Deficit won't budge without raising taxes on the rich
There are plenty of ways to cut spending, but without raising taxes for the super rich, the deficit won't get any smaller
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If we also cut what we don’t need (corporate welfare and bloated defense), taxes could be reduced for everyone earning under $80,000, too. And with a single payer health-care system – Medicare for all – instead of a gaggle of for-profit providers, the nation could save billions more.Skip to next paragraph
Robert is chancellor’s professor of public policy at the University of California at Berkeley. He has served in three national administrations, most recently as secretary of labor under President Clinton. Time Magazine named him one of the 10 most effective cabinet secretaries of the last century. He has written 13 books, including “The Work of Nations,” his latest best-seller “Aftershock: The Next Economy and America’s Future," and a new e-book, “Beyond Outrage.” He is also a founding editor of the American Prospect magazine and chairman of Common Cause.
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Yes, the rich will find ways to avoid paying more taxes courtesy of clever accountants and tax attorneys. But this has always been the case regardless of where the tax rate is set. That’s why the government should aim high. (During the 1950s, when the top rate was 91 percent, the rich exploited loopholes and deductions that as a practical matter reduced the effective top rate 50 to 60 percent – still substantial by today’s standards.)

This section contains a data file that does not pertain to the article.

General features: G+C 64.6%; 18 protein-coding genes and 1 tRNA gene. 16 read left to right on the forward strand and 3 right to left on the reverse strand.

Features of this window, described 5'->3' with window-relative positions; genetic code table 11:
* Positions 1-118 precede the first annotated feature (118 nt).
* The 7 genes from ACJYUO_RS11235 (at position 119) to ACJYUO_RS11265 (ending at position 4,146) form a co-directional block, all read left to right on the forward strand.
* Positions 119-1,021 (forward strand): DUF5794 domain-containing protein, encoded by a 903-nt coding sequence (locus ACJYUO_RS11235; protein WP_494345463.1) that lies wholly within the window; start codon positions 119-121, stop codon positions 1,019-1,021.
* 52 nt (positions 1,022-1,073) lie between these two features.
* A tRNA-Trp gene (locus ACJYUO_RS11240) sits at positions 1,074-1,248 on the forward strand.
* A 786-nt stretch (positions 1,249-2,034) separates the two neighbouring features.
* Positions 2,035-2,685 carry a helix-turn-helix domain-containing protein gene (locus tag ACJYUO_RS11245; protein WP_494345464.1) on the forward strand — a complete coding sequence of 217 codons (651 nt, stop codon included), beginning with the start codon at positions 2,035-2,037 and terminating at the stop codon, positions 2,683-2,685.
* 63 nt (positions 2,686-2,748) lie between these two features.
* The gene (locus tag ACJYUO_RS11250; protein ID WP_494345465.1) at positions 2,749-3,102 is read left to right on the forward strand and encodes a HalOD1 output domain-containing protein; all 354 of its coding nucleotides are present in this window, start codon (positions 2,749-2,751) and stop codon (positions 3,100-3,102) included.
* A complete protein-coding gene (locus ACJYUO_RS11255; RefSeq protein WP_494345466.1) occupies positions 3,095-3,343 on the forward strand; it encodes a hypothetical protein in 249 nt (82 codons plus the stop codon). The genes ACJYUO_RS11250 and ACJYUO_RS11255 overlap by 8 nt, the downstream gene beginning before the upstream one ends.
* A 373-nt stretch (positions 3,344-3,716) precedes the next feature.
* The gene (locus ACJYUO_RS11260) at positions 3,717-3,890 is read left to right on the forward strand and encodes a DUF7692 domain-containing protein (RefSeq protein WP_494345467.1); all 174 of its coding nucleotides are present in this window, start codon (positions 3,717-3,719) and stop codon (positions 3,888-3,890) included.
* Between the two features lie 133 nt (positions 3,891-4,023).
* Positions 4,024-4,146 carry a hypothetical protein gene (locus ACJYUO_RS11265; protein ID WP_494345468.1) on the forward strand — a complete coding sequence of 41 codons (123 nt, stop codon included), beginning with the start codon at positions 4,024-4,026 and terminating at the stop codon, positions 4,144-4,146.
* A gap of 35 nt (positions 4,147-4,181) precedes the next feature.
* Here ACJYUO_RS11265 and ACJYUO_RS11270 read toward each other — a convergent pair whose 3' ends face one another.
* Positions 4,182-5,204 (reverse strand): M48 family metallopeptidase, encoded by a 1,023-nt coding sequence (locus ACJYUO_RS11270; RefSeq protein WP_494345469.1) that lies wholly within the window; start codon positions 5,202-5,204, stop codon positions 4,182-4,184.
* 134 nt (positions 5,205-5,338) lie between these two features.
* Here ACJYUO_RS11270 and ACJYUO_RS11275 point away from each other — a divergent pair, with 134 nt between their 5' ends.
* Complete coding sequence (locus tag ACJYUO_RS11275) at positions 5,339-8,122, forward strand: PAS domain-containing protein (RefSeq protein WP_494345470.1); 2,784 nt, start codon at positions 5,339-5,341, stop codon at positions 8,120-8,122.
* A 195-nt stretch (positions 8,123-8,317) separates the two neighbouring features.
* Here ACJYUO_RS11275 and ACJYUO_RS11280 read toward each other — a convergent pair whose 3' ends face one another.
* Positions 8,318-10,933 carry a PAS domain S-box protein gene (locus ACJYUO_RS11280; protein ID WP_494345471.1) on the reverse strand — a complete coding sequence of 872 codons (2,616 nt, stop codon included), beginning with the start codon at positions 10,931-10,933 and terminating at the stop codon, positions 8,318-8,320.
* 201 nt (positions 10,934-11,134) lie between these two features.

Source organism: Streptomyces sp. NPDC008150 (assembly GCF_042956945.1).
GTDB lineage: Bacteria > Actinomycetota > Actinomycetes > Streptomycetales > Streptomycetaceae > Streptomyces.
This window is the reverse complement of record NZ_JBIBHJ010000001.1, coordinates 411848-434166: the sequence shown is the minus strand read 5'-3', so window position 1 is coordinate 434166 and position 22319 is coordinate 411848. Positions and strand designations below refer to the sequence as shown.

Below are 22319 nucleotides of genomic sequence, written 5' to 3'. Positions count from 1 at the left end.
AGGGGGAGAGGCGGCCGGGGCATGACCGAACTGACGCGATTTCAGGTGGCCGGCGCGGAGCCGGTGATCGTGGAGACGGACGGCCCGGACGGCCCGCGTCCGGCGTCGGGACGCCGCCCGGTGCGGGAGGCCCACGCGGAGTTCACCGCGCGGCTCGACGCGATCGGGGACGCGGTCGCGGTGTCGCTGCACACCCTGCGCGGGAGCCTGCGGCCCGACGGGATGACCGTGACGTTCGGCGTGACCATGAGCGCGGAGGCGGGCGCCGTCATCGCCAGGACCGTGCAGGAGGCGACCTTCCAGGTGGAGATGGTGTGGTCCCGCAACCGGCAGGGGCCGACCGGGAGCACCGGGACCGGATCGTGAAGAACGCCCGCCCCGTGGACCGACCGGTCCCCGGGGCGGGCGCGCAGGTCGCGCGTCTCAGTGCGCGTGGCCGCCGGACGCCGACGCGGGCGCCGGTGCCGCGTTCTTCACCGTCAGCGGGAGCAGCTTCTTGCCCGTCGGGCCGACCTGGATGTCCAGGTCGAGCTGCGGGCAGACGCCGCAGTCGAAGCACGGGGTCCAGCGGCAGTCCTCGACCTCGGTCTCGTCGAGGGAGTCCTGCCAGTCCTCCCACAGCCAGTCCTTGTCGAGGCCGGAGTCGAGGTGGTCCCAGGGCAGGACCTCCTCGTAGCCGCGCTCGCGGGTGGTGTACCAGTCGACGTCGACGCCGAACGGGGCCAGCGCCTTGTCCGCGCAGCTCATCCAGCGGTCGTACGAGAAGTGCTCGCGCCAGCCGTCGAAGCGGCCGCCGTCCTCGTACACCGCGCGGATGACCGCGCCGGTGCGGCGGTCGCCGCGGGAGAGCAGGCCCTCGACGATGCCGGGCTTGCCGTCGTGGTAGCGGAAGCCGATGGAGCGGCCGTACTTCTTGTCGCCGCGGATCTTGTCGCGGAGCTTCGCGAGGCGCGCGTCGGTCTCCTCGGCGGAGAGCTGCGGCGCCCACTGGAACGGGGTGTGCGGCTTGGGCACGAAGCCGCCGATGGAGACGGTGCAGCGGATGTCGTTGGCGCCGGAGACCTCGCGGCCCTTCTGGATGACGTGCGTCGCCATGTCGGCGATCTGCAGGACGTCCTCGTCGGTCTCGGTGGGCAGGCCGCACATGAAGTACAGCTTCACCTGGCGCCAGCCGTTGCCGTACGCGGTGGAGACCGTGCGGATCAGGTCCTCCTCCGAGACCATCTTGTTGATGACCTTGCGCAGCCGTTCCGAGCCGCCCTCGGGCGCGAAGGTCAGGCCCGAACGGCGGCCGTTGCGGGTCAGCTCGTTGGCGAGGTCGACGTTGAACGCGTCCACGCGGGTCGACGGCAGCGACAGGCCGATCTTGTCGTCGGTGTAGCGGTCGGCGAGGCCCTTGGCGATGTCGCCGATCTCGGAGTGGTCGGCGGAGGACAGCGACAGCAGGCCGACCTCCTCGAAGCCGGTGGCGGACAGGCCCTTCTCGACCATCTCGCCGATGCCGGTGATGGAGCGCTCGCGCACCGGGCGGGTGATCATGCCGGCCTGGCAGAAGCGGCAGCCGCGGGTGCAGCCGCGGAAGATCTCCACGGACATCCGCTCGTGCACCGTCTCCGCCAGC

And yes, some of the super rich will move their money to the Cayman Islands and other tax shelters. But paying taxes is a central obligation of citizenship, and those who take their money abroad in an effort to avoid paying American taxes should lose their American citizenship.
But don’t the super-rich have enough political power to kill any attempt to get them to pay their fair share? Only if we let them. Here’s the issue around which Progressives, populists on the right and left, unionized workers, and all other working people who are just plain fed up ought to be able to unite.
All the President has to do is connect the dots – the explosion of income and wealth among America’s super-rich, the dramatic drop in their tax rates, the consequential devastating budget squeezes in Washington and in state capitals, and the slashing of vital public services for the middle class and the poor.
This shouldn’t be difficult. Most Americans are on the receiving end. By now they know trickle-down economics is a lie. And they sense the dice are loaded in favor of the multi-millionaires and billionaires, and their corporations, now paying a relative pittance in taxes.
The President has the bully pulpit. But will he use it?
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